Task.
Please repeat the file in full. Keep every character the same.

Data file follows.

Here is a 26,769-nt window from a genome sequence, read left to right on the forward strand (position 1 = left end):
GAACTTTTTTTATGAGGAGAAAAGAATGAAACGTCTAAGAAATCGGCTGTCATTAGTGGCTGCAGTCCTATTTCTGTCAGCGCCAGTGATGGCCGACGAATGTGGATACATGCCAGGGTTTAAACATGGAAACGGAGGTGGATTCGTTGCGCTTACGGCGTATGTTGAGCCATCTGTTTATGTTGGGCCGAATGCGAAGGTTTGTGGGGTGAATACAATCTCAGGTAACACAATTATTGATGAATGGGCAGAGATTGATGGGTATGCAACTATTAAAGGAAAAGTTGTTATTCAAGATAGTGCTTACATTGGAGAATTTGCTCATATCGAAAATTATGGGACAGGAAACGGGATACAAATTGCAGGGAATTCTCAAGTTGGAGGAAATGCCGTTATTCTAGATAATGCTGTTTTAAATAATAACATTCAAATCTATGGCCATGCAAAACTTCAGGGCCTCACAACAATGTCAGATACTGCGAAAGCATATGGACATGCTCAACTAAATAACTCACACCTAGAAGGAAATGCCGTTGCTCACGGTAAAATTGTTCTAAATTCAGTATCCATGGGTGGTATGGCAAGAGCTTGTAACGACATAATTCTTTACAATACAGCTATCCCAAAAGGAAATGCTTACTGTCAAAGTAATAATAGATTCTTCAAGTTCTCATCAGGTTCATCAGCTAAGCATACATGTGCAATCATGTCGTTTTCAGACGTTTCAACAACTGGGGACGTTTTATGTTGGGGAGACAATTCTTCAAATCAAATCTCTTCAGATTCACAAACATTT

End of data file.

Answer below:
Here is a 26,769-nt window from a genome sequence, read left to right on the forward strand (position 1 = left end):
GAACTTTTTTTATGAGGAGAAAAGAATGAAACGTCTAAGAAATCGGCTGTCATTAGTGGCTGCAGTCCTATTTCTGTCAGCGCCAGTGATGGCCGACGAATGTGGATACATGCCAGGGTTTAAACATGGAAACGGAGGTGGATTCGTTGCGCTTACGGCGTATGTTGAGCCATCTGTTTATGTTGGGCCGAATGCGAAGGTTTGTGGGGTGAATACAATCTCAGGTAACACAATTATTGATGAATGGGCAGAGATTGATGGGTATGCAACTATTAAAGGAAAAGTTGTTATTCAAGATAGTGCTTACATTGGAGAATTTGCTCATATCGAAAATTATGGGACAGGAAACGGGATACAAATTGCAGGGAATTCTCAAGTTGGAGGAAATGCCGTTATTCTAGATAATGCTGTTTTAAATAATAACATTCAAATCTATGGCCATGCAAAACTTCAGGGCCTCACAACAATGTCAGATACTGCGAAAGCATATGGACATGCTCAACTAAATAACTCACACCTAGAAGGAAATGCCGTTGCTCACGGTAAAATTGTTCTAAATTCAGTATCCATGGGTGGTATGGCAAGAGCTTGTAACGACATAATTCTTTACAATACAGCTATCCCAAAAGGAAATGCTTACTGTCAAAGTAATAATAGATTCTTCAAGTTCTCATCAGGTTCATCAGCTAAGCATACATGTGCAATCATGTCGTTTTCAGACGTTTCAACAACTGGGGACGTTTTATGTTGGGGAGACAATTCTTCAAATCAAATCTCTTCAGATTCACAAACATTT